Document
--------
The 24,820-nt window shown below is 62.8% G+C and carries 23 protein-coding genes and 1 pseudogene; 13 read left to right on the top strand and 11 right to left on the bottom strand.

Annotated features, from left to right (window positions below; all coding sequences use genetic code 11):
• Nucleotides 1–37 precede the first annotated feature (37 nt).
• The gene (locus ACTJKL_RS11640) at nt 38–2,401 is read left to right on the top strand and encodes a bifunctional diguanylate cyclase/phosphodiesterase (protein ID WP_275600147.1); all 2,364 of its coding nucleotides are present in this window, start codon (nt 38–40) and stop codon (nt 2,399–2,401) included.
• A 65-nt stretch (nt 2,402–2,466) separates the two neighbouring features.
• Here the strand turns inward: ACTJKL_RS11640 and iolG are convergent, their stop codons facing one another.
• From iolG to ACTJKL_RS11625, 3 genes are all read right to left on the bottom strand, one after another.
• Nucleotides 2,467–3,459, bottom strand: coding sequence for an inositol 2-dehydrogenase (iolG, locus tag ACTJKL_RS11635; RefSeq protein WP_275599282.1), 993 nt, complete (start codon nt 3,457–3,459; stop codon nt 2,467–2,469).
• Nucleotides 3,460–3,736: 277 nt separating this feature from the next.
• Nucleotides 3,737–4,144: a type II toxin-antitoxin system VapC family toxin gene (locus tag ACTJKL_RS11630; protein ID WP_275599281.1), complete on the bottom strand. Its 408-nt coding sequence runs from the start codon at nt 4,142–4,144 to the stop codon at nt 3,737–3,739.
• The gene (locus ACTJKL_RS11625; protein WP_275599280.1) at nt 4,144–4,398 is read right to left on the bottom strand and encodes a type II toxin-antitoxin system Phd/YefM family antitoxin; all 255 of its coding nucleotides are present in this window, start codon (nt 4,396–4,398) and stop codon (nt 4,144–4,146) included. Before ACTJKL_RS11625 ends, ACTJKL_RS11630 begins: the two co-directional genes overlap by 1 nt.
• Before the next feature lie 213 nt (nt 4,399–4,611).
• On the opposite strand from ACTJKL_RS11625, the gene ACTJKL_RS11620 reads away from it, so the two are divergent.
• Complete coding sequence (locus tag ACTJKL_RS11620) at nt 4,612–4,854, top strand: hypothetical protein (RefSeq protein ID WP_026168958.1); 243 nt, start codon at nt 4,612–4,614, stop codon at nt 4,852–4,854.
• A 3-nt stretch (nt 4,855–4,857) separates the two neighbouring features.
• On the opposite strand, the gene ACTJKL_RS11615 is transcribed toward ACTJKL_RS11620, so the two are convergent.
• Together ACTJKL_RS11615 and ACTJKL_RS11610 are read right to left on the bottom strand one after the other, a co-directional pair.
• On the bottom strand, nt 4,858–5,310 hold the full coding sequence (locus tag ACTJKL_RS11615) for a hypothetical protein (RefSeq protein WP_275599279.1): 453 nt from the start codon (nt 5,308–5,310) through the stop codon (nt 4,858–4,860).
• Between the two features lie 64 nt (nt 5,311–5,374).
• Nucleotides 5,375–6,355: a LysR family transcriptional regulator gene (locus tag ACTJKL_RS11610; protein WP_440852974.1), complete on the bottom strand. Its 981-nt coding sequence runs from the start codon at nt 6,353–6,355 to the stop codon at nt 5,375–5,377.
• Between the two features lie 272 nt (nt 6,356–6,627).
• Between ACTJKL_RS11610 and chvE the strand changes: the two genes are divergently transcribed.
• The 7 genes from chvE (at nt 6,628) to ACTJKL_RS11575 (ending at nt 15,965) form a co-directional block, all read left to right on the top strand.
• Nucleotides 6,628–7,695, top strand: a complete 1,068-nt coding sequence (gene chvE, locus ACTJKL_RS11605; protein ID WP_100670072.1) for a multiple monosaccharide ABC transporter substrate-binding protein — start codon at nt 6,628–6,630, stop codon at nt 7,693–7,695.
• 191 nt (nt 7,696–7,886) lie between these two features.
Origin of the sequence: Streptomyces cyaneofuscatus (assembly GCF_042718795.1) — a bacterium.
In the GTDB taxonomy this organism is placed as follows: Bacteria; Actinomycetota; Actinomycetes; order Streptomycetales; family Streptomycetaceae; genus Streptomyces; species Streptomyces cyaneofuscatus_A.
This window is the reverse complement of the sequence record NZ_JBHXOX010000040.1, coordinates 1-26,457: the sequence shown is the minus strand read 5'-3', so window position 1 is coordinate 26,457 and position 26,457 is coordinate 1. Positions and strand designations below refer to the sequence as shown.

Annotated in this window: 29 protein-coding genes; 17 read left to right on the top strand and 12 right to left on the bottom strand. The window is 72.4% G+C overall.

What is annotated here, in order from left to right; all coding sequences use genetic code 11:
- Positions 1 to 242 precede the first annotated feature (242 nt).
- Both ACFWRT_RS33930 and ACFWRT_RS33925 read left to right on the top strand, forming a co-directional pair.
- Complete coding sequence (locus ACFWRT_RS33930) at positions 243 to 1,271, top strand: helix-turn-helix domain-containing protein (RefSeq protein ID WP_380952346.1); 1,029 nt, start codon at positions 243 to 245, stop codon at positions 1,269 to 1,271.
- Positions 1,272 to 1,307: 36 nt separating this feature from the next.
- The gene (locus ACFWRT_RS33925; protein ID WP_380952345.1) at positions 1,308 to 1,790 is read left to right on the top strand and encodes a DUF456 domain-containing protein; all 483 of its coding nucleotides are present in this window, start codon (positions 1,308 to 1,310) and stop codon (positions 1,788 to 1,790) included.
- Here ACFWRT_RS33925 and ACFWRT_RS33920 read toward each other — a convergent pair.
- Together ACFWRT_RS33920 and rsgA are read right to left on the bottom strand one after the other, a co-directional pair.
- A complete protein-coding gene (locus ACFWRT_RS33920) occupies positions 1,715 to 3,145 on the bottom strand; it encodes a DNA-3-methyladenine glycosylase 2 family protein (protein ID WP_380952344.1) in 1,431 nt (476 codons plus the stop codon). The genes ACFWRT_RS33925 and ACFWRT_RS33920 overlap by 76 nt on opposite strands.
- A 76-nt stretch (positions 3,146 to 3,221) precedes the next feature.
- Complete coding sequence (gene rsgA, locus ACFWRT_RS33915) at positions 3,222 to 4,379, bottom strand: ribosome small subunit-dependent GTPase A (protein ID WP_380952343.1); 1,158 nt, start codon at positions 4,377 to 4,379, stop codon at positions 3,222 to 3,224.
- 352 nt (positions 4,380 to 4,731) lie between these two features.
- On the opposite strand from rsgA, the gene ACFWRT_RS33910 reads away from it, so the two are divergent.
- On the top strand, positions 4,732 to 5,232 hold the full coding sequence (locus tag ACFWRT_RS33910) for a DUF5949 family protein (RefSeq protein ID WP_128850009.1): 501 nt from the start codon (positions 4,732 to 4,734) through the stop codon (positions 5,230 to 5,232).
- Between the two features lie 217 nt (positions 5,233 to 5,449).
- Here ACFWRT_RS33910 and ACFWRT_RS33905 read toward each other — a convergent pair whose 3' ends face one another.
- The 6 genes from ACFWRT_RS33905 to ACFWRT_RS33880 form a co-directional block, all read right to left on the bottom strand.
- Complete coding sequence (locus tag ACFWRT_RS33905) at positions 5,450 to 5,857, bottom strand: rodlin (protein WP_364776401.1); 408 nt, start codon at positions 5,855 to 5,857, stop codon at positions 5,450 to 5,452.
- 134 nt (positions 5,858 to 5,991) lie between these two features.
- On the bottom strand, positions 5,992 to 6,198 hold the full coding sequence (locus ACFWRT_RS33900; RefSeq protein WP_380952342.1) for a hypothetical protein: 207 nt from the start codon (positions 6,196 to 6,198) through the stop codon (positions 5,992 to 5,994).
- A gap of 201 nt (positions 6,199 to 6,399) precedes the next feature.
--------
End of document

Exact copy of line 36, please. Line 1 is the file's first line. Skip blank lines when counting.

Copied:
- Here ACFWRT_RS33925 and ACFWRT_RS33920 read toward each other — a convergent pair.